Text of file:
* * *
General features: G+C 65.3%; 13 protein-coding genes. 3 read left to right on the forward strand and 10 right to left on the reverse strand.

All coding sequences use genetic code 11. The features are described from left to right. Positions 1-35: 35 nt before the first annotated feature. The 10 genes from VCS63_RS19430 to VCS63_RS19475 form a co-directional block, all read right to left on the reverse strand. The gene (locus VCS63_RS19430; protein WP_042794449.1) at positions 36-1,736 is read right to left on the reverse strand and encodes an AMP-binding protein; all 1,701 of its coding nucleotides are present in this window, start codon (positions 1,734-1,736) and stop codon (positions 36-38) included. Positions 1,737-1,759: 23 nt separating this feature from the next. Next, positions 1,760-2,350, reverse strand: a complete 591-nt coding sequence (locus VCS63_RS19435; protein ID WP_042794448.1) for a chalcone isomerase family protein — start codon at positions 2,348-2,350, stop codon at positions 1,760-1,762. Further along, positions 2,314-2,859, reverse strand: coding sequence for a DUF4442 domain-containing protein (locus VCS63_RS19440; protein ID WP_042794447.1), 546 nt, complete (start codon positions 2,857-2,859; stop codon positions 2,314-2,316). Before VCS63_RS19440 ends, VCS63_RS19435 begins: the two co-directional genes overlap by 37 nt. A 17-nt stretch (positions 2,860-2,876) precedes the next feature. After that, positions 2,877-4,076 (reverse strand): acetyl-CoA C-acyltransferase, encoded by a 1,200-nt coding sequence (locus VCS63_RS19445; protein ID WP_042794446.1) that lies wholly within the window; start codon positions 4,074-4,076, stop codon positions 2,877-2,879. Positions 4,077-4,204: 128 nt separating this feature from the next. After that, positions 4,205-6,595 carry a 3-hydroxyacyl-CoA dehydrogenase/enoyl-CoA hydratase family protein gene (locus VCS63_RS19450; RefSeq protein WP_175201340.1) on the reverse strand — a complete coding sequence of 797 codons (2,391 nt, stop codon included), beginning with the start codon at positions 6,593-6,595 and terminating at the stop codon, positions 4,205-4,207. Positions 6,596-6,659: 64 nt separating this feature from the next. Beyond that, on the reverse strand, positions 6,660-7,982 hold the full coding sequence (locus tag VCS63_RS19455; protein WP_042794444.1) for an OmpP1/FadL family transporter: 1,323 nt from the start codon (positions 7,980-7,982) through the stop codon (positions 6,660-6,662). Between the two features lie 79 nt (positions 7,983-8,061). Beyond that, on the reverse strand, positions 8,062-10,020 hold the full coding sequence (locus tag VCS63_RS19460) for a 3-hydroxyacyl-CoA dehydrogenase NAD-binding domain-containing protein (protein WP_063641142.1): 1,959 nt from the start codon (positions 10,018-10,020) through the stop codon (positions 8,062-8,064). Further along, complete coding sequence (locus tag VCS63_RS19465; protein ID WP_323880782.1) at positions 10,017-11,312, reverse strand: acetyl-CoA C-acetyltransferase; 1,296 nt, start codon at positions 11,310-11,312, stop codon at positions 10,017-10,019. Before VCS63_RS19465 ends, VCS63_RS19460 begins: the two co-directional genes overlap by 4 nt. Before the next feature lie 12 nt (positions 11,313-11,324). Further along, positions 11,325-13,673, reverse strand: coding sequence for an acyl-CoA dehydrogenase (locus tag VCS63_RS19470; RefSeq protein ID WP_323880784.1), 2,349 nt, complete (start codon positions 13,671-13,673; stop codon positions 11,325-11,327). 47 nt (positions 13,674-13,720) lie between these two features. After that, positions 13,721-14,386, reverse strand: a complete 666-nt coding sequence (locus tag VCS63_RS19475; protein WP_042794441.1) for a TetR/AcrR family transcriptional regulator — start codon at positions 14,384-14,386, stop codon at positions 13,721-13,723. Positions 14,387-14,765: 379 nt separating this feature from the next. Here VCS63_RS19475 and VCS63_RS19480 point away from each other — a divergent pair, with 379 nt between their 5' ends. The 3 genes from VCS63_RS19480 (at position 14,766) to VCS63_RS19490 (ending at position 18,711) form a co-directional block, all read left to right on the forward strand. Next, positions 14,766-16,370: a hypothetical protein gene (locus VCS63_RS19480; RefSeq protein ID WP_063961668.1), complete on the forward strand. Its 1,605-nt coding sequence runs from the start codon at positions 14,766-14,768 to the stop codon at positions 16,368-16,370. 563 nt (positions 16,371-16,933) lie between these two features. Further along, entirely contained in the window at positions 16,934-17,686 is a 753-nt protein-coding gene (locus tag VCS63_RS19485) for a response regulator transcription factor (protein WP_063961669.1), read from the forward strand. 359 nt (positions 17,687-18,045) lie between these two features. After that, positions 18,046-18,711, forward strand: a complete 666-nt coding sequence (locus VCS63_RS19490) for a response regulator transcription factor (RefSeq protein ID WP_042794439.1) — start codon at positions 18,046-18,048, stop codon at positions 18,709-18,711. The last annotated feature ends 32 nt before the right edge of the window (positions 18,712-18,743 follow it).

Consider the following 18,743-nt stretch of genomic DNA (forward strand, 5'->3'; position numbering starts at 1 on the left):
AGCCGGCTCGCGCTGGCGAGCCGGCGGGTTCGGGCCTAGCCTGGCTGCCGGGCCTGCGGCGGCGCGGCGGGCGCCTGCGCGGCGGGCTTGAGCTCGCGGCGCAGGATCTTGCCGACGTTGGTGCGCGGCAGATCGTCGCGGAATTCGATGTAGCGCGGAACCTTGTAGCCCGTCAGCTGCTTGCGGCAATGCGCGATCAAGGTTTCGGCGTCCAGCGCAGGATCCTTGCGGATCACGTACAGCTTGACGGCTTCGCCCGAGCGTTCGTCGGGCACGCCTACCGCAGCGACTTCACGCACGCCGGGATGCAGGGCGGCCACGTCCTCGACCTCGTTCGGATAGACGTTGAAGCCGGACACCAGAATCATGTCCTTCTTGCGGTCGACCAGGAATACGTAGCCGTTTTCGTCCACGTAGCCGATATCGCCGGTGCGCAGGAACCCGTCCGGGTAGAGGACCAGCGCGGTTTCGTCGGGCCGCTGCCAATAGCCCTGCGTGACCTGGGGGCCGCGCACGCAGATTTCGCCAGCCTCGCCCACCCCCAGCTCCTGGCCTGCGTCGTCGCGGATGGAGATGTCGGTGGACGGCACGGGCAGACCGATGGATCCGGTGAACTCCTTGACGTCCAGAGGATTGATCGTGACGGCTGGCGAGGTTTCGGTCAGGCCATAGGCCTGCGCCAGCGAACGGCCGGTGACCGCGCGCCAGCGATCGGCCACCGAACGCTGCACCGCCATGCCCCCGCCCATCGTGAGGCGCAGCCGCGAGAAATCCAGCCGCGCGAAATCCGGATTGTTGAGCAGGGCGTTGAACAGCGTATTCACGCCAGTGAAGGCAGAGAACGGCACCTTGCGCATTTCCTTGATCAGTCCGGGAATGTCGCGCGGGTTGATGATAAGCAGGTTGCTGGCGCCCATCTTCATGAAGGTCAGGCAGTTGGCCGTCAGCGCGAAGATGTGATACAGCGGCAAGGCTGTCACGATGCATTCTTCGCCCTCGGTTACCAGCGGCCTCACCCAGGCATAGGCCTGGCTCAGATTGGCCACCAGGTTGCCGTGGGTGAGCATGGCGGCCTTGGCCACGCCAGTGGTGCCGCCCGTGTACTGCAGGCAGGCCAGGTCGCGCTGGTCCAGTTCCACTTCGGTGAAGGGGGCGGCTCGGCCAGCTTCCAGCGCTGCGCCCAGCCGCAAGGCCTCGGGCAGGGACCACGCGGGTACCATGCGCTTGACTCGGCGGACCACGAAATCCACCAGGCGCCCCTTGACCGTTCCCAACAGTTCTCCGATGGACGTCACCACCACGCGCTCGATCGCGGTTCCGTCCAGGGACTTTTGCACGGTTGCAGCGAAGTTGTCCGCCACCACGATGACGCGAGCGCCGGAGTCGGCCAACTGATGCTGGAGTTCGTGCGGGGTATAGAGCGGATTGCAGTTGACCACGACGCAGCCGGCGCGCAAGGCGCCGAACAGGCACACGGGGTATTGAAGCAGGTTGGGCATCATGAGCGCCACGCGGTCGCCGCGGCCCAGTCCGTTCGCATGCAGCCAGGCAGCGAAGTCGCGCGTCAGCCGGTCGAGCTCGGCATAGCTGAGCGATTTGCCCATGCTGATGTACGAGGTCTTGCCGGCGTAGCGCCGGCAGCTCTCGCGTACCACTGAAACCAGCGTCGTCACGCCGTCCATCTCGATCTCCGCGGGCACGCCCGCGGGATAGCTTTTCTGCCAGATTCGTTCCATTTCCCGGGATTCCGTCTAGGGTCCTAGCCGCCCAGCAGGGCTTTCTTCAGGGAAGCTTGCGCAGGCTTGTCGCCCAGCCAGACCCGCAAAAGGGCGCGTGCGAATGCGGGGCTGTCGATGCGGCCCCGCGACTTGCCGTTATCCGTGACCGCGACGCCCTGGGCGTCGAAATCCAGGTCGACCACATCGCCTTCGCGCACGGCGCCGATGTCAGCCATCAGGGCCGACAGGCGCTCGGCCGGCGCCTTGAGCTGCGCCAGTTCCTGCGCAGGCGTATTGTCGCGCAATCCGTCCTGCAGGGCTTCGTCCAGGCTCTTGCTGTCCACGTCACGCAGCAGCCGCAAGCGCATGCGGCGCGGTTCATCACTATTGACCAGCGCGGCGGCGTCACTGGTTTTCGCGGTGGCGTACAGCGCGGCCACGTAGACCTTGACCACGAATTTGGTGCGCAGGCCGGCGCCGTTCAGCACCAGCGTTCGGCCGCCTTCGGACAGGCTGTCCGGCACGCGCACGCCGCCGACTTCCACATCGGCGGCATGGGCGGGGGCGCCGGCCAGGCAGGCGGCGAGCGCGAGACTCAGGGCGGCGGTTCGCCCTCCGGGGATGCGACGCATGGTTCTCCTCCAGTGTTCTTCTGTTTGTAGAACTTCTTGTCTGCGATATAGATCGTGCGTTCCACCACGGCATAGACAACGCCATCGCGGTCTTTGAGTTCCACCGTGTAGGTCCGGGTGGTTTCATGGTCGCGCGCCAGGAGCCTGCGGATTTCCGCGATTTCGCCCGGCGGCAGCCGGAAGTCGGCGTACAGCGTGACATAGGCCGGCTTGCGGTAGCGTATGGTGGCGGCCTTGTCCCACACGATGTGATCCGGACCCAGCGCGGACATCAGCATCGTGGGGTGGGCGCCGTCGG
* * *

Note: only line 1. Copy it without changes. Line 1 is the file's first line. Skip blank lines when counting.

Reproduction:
General features: G+C 65.3%; 13 protein-coding genes. 3 read left to right on the forward strand and 10 right to left on the reverse strand.